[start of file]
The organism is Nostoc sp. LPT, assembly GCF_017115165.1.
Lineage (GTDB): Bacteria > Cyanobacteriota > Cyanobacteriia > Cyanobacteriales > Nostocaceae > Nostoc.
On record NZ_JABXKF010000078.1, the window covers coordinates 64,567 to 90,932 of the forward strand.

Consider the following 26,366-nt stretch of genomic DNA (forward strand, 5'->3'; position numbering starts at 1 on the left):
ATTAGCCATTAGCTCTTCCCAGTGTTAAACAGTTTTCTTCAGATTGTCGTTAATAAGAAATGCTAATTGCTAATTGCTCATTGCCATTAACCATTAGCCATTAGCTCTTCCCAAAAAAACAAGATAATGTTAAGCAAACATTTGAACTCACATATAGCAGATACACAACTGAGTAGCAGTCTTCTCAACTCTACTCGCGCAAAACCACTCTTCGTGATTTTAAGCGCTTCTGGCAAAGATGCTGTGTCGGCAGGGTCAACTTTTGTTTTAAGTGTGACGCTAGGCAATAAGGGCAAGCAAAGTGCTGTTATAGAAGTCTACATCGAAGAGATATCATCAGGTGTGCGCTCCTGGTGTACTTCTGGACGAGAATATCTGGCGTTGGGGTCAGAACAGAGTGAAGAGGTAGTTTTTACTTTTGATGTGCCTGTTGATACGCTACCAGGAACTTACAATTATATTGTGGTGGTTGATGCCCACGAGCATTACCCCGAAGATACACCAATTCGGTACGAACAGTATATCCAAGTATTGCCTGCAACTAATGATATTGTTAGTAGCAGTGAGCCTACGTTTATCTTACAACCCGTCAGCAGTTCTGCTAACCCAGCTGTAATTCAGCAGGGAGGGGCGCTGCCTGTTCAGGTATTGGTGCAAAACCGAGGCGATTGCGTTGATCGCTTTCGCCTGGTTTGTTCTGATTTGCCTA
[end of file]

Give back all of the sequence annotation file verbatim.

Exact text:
The organism is Nostoc sp. LPT, assembly GCF_017115165.1.
Lineage (GTDB): Bacteria > Cyanobacteriota > Cyanobacteriia > Cyanobacteriales > Nostocaceae > Nostoc.
On record NZ_JABXKF010000078.1, the window covers coordinates 64,567 to 90,932 of the forward strand.

Consider the following 26,366-nt stretch of genomic DNA (forward strand, 5'->3'; position numbering starts at 1 on the left):
ATTAGCCATTAGCTCTTCCCAGTGTTAAACAGTTTTCTTCAGATTGTCGTTAATAAGAAATGCTAATTGCTAATTGCTCATTGCCATTAACCATTAGCCATTAGCTCTTCCCAAAAAAACAAGATAATGTTAAGCAAACATTTGAACTCACATATAGCAGATACACAACTGAGTAGCAGTCTTCTCAACTCTACTCGCGCAAAACCACTCTTCGTGATTTTAAGCGCTTCTGGCAAAGATGCTGTGTCGGCAGGGTCAACTTTTGTTTTAAGTGTGACGCTAGGCAATAAGGGCAAGCAAAGTGCTGTTATAGAAGTCTACATCGAAGAGATATCATCAGGTGTGCGCTCCTGGTGTACTTCTGGACGAGAATATCTGGCGTTGGGGTCAGAACAGAGTGAAGAGGTAGTTTTTACTTTTGATGTGCCTGTTGATACGCTACCAGGAACTTACAATTATATTGTGGTGGTTGATGCCCACGAGCATTACCCCGAAGATACACCAATTCGGTACGAACAGTATATCCAAGTATTGCCTGCAACTAATGATATTGTTAGTAGCAGTGAGCCTACGTTTATCTTACAACCCGTCAGCAGTTCTGCTAACCCAGCTGTAATTCAGCAGGGAGGGGCGCTGCCTGTTCAGGTATTGGTGCAAAACCGAGGCGATTGCGTTGATCGCTTTCGCCTGGTTTGTTCTGATTTGCCTA